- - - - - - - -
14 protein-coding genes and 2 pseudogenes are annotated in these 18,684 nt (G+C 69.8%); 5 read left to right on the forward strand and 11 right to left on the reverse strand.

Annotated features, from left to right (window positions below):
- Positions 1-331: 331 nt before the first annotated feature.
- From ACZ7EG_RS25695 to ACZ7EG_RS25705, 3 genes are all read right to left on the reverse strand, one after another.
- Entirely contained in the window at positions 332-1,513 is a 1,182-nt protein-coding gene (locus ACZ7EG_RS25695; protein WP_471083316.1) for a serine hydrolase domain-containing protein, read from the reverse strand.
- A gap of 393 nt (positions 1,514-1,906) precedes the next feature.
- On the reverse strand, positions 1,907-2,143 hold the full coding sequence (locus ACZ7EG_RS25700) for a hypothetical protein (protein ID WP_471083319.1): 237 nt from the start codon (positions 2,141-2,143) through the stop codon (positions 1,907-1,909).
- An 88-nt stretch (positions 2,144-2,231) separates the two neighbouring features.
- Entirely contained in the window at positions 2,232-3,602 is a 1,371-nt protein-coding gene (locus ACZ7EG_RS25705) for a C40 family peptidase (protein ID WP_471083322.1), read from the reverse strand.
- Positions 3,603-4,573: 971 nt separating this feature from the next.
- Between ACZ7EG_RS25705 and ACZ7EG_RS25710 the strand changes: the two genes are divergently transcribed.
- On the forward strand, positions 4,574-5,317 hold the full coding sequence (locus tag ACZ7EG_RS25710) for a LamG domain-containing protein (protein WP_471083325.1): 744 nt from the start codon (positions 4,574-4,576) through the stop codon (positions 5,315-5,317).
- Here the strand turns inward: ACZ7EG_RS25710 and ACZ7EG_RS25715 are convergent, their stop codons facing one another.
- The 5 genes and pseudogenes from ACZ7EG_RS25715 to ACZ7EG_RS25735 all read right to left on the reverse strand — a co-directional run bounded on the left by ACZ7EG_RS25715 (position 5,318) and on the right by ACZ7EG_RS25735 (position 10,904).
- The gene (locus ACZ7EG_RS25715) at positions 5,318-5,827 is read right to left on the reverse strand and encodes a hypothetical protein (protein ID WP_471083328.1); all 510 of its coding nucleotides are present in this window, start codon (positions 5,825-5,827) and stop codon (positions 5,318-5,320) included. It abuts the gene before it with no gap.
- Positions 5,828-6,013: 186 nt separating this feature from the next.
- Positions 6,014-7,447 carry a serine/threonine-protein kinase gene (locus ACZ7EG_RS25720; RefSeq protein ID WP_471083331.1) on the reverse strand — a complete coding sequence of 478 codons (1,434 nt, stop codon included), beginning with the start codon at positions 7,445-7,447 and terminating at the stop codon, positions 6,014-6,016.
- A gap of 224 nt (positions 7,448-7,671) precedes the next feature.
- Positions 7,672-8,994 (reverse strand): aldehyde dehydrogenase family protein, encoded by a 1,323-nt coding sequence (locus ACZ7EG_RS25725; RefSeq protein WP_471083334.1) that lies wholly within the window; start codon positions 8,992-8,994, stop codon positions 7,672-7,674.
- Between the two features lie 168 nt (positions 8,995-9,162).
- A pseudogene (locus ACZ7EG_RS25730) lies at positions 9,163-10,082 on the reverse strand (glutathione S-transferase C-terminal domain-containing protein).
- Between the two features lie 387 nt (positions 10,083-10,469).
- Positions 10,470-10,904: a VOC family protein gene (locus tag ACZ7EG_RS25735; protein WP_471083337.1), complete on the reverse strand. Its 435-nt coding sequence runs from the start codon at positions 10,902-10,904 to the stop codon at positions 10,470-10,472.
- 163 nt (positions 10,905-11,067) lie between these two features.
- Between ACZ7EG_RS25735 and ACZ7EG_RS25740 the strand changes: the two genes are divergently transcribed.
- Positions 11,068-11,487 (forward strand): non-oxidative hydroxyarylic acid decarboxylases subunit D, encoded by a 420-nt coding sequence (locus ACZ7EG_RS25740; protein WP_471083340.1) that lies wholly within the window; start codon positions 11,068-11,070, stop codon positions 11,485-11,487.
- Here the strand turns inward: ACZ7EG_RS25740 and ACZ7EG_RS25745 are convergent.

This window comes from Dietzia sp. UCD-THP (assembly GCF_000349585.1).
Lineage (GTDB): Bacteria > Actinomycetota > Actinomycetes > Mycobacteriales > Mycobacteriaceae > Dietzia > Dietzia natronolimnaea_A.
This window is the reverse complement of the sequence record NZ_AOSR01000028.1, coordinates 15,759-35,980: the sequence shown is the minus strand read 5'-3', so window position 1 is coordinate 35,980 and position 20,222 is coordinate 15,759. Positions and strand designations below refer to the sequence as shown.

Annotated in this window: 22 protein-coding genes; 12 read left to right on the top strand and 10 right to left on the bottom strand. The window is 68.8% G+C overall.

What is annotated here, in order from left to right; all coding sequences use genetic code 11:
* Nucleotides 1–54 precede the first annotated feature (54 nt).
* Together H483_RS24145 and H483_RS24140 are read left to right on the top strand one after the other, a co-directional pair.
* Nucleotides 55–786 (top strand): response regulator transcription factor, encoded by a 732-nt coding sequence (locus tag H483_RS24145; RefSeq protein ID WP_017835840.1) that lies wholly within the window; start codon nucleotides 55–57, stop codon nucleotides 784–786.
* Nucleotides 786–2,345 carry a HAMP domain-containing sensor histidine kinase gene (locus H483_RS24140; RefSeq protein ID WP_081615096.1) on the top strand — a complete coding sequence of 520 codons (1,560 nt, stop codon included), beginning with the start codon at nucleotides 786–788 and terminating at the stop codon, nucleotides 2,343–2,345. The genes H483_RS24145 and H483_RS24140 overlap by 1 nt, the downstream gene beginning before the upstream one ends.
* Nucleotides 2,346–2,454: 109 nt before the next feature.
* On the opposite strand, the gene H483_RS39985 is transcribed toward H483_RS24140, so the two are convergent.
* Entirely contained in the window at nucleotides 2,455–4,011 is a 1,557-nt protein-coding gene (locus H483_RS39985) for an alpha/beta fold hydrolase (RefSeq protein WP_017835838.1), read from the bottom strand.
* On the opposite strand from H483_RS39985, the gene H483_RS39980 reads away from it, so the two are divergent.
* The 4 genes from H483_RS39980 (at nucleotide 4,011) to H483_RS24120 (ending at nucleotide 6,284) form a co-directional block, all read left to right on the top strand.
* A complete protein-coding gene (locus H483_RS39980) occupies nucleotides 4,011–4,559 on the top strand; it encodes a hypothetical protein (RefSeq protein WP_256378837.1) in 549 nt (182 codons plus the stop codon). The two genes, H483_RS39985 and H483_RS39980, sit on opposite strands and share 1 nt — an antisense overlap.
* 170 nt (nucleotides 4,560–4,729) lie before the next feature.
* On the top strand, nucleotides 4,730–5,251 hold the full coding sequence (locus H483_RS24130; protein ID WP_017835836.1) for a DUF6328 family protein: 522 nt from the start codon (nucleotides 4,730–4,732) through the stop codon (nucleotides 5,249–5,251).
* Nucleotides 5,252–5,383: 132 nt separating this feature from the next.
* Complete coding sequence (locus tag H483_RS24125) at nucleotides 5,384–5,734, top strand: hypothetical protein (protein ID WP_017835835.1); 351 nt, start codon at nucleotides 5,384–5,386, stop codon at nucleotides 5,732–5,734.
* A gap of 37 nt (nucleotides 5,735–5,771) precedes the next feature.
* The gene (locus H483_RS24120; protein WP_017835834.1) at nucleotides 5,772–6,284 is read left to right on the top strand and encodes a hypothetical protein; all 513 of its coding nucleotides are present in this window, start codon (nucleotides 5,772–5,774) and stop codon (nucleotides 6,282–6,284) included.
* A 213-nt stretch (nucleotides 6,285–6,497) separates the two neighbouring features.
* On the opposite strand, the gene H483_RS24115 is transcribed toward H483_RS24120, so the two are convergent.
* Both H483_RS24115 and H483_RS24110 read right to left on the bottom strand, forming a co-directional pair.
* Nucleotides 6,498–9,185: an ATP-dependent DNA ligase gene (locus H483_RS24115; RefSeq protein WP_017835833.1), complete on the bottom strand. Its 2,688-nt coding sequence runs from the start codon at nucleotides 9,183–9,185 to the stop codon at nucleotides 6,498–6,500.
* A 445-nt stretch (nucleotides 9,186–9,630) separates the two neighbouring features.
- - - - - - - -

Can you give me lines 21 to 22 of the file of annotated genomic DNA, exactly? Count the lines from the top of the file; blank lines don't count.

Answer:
- A pseudogene (locus ACZ7EG_RS25730) lies at positions 9,163-10,082 on the reverse strand (glutathione S-transferase C-terminal domain-containing protein).
- Between the two features lie 387 nt (positions 10,083-10,469).